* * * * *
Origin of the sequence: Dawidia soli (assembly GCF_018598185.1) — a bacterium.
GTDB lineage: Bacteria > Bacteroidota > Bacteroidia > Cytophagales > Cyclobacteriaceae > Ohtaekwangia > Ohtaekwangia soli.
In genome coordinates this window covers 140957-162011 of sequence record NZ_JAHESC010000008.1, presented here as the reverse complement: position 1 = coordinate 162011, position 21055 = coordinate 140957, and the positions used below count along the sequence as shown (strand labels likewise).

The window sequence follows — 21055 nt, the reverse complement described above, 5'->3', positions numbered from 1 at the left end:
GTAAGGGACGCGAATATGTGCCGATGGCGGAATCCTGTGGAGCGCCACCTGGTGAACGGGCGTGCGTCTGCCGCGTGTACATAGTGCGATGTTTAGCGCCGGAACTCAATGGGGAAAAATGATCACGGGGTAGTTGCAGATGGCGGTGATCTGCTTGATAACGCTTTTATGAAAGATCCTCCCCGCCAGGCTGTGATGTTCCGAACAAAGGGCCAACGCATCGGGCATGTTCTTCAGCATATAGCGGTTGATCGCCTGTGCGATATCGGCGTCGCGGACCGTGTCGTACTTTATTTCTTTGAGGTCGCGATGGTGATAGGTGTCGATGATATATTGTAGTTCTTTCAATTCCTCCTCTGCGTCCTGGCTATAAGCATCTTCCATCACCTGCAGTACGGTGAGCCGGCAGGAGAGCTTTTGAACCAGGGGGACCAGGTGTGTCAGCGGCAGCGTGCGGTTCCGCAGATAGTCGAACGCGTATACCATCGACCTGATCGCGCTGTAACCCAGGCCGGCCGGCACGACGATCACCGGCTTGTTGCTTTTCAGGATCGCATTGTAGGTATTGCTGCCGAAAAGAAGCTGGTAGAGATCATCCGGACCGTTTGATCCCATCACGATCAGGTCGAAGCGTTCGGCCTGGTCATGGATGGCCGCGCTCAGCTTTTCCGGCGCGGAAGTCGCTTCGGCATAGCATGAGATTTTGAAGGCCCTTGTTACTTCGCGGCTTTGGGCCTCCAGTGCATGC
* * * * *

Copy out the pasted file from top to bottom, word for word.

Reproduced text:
Origin of the sequence: Dawidia soli (assembly GCF_018598185.1) — a bacterium.
GTDB lineage: Bacteria > Bacteroidota > Bacteroidia > Cytophagales > Cyclobacteriaceae > Ohtaekwangia > Ohtaekwangia soli.
In genome coordinates this window covers 140957-162011 of sequence record NZ_JAHESC010000008.1, presented here as the reverse complement: position 1 = coordinate 162011, position 21055 = coordinate 140957, and the positions used below count along the sequence as shown (strand labels likewise).

The window sequence follows — 21055 nt, the reverse complement described above, 5'->3', positions numbered from 1 at the left end:
GTAAGGGACGCGAATATGTGCCGATGGCGGAATCCTGTGGAGCGCCACCTGGTGAACGGGCGTGCGTCTGCCGCGTGTACATAGTGCGATGTTTAGCGCCGGAACTCAATGGGGAAAAATGATCACGGGGTAGTTGCAGATGGCGGTGATCTGCTTGATAACGCTTTTATGAAAGATCCTCCCCGCCAGGCTGTGATGTTCCGAACAAAGGGCCAACGCATCGGGCATGTTCTTCAGCATATAGCGGTTGATCGCCTGTGCGATATCGGCGTCGCGGACCGTGTCGTACTTTATTTCTTTGAGGTCGCGATGGTGATAGGTGTCGATGATATATTGTAGTTCTTTCAATTCCTCCTCTGCGTCCTGGCTATAAGCATCTTCCATCACCTGCAGTACGGTGAGCCGGCAGGAGAGCTTTTGAACCAGGGGGACCAGGTGTGTCAGCGGCAGCGTGCGGTTCCGCAGATAGTCGAACGCGTATACCATCGACCTGATCGCGCTGTAACCCAGGCCGGCCGGCACGACGATCACCGGCTTGTTGCTTTTCAGGATCGCATTGTAGGTATTGCTGCCGAAAAGAAGCTGGTAGAGATCATCCGGACCGTTTGATCCCATCACGATCAGGTCGAAGCGTTCGGCCTGGTCATGGATGGCCGCGCTCAGCTTTTCCGGCGCGGAAGTCGCTTCGGCATAGCATGAGATTTTGAAGGCCCTTGTTACTTCGCGGCTTTGGGCCTCCAGTGCATGC